William Pepper, originally a Provost of the University of Pennsylvania, was the visionary behind the establishment of the University Archaeological Association in 1889, and the Department of Archaeology and Paleontology in 1891, the precursors to the University Museum. The groups were composed of wealthy Philadelphians, interested in the ancient world, and capable of soliciting subscriptions to the Associations from their friends and colleagues. The University's sponsorship of an expedition to Nippur, Babylonia in 1887, financed by private funds was the impetus for Pepper to work toward the establishment of organizations to support exploration and house artifacts from the ancient world. With the need for a fire-proof building to house the finds, supported by the Trustees, College Hall was designated as the first repository in response to a request from William Pepper. By 1892, the Department of Archaeology and Paleontology, affiliated with the University of Pennsylvania, was operating under an independent Board of Managers whose first President was Joseph Leidy. Pepper himself became President of the Department in 1894, working tirelessly along with Sara Yorke Stevenson, toward the funding and building of the Free Museum of Science and Art. Toward this goal, the American Exploration Society was created as an independent funding organization for the recovery of artifacts and the establishment of a museum of archaeology. The Board of Managers records consists of seven boxes of correspondence and financial records spanning the creation of the University Archaeological Association, the Department of Archaeology and Paleontology, the American Exploration Society and the Museum. The records are organized first by the entities that preceeded the museum and contributed to its creation. The next group of records are organized by the tenure of the Presidents of the Board of Managers.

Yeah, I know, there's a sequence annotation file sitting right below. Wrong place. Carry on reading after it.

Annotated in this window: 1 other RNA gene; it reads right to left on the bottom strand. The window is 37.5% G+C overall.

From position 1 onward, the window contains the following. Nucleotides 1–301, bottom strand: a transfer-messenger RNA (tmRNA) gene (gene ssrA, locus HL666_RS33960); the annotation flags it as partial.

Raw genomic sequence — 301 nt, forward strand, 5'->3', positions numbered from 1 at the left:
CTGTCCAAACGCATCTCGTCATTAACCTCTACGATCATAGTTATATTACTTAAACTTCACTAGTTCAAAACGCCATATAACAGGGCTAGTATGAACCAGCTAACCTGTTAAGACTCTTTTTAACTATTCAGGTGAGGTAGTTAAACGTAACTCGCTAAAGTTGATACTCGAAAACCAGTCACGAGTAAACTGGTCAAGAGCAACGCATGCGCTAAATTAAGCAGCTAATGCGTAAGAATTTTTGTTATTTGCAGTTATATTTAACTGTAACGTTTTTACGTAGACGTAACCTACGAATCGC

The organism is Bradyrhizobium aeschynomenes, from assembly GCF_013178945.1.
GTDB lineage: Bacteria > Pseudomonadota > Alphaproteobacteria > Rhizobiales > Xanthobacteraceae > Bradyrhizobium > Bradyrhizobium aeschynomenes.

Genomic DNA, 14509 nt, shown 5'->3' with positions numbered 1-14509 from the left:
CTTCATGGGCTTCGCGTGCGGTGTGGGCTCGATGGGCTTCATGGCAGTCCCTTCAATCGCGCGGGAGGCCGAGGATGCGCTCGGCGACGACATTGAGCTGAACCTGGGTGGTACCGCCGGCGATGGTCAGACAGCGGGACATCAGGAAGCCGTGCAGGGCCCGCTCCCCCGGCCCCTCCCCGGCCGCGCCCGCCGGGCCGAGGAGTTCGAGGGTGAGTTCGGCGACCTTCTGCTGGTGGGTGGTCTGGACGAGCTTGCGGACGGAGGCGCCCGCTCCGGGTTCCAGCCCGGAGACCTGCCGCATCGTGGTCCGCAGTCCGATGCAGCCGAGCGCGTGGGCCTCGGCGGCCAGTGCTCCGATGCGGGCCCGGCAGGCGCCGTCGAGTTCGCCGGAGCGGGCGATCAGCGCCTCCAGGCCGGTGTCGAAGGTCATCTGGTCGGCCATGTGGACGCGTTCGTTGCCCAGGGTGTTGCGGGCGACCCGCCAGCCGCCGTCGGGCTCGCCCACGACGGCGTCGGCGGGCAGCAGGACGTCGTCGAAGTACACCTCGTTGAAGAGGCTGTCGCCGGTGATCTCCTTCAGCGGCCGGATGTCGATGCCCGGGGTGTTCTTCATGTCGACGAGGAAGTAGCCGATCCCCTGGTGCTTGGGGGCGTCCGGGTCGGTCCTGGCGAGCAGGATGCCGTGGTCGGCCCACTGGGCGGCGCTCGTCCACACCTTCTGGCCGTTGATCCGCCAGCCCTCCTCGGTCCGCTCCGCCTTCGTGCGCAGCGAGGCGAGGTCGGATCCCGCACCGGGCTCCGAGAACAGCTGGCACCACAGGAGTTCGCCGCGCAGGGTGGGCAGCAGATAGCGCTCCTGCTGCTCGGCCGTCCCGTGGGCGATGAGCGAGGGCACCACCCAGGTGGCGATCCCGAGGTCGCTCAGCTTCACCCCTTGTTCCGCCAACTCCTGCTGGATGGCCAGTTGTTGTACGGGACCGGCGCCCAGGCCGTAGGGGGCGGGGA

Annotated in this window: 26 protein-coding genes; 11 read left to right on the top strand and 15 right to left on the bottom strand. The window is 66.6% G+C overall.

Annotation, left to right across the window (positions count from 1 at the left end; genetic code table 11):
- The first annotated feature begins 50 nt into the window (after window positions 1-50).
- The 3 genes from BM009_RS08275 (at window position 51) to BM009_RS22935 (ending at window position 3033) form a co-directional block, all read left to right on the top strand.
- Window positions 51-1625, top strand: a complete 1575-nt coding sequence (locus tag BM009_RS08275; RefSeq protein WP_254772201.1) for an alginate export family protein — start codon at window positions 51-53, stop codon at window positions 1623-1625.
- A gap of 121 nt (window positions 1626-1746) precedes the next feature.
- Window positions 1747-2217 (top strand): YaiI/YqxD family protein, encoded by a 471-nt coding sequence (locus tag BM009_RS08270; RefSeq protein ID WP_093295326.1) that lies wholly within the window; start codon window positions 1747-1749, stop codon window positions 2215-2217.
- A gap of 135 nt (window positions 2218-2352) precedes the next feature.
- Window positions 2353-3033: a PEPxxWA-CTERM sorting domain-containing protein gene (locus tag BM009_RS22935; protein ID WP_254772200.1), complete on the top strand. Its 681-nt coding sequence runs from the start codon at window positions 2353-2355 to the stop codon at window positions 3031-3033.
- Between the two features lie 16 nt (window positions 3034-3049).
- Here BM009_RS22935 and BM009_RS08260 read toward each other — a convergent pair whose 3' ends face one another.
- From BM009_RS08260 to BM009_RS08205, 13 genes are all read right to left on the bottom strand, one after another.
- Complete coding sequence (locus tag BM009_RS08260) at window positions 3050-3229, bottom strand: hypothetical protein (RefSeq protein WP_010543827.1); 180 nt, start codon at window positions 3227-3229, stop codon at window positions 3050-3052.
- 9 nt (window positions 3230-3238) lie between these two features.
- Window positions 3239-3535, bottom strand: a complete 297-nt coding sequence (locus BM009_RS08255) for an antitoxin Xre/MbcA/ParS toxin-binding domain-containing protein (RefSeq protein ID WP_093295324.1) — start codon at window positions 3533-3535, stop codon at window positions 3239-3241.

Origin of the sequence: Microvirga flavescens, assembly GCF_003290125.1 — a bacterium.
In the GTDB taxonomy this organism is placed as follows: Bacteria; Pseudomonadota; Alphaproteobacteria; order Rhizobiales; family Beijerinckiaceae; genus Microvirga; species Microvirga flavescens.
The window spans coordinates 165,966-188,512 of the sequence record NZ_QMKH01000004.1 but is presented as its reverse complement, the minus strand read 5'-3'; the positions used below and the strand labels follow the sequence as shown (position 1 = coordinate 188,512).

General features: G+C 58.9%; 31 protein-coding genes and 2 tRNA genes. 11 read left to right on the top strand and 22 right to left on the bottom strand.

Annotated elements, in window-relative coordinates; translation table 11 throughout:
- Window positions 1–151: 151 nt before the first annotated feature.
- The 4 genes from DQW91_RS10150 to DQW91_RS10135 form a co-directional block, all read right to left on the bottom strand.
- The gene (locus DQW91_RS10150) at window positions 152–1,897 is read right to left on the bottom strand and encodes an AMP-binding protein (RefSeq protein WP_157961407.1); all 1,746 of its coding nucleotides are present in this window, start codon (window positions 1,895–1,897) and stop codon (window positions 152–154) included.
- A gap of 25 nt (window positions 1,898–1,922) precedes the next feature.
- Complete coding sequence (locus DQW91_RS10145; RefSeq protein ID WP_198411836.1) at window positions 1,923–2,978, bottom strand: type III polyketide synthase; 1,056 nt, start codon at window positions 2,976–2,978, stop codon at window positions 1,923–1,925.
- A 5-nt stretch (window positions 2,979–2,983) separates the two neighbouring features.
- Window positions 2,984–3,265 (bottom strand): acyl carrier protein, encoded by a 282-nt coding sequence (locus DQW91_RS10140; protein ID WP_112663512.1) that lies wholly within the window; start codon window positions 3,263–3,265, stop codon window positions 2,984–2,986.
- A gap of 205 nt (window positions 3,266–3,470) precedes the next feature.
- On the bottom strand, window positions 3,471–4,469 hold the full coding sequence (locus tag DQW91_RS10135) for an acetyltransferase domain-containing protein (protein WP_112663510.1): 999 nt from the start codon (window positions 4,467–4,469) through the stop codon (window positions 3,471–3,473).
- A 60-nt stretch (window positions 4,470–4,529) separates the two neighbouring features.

date_facet
1880s 1890s 1900s 1910s
bulk_date_facet
1890s 1900s
language_facet
English
name_facet
Pepper, William, 1843-1898 Baugh, Daniel, 1836-1921 Brinton, Daniel Garrison, 1837-1899 Coxe, Eckley B., 1839-1895 Culin, Stewart, 1858-1929 Egyptian Exploration Fund. Flinders-Petrie, W.M., Sir, 1853-1942 Harrison, Charles C., 1844-1929 Hearst, Phoebe Apperson, 1842-1919 Hilprecht, Hermann Volrath, 1859-1925 Houston, Samuel F., 1867-1952 Pepper, William, 1843-1898 Stevenson, Sara Yorke, 1847-1921 Strawbridge, Justus C., 1838-1911
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Penn Museum Archives [Contact Us]
1897-1898
Creator:
Rosher, Charles H.
Extent: 01 linear foot